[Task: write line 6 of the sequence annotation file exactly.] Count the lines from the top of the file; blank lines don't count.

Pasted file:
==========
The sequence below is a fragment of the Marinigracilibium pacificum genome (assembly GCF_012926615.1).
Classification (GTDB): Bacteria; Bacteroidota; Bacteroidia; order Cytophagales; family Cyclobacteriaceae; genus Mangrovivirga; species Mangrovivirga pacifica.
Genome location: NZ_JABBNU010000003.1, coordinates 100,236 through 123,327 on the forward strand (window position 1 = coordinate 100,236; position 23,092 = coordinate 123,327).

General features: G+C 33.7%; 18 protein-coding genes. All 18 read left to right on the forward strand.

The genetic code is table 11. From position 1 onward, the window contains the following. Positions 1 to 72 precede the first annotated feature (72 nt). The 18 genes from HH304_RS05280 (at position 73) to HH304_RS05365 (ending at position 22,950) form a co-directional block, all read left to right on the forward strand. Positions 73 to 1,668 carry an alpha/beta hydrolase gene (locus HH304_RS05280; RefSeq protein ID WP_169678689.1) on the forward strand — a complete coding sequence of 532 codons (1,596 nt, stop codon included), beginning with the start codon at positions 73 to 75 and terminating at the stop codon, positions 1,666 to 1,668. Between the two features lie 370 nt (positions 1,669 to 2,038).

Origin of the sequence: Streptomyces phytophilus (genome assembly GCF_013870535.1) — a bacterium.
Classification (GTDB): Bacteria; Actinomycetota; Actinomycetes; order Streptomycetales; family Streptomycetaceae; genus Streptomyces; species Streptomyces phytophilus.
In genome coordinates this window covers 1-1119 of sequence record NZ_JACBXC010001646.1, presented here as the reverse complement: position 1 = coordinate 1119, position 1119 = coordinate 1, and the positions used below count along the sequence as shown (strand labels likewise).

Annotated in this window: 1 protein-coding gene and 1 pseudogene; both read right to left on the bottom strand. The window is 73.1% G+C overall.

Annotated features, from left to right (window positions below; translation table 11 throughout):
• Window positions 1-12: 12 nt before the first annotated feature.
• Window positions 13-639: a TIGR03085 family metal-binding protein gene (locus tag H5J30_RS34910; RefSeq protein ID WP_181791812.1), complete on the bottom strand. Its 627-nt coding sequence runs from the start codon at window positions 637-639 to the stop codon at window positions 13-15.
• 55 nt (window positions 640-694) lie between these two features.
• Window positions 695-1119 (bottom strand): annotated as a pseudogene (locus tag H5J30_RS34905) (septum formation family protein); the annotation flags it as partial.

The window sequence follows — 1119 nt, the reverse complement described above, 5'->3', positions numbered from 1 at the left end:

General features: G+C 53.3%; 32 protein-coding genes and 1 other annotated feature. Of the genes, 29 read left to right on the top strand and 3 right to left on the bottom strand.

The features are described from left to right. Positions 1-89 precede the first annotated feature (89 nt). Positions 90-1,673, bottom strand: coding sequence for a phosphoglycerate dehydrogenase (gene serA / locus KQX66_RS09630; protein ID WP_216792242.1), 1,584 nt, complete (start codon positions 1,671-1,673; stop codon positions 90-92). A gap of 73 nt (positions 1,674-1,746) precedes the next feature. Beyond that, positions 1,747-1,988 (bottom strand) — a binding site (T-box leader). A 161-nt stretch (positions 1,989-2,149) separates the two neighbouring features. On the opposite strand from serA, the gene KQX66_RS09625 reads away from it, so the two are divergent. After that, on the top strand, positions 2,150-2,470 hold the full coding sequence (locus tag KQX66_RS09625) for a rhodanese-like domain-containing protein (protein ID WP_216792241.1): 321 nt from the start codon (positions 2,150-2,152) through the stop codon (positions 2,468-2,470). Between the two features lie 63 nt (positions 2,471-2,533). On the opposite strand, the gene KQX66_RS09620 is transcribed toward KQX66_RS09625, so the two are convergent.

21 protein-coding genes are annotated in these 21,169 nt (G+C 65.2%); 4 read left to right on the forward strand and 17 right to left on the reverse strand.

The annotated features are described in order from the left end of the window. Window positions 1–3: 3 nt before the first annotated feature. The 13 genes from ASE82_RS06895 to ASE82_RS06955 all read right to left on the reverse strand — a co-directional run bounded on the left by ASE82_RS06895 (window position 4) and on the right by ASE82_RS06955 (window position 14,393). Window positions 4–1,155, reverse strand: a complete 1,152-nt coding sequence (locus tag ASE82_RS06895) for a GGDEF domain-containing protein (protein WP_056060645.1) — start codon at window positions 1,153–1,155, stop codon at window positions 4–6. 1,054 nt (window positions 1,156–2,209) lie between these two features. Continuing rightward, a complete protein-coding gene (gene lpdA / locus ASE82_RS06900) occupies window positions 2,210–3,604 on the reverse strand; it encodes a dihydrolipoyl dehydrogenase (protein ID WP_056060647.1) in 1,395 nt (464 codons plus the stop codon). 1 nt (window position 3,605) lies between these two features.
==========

Origin of the sequence: Streptomyces phytophilus (genome assembly GCF_013870535.1) — a bacterium.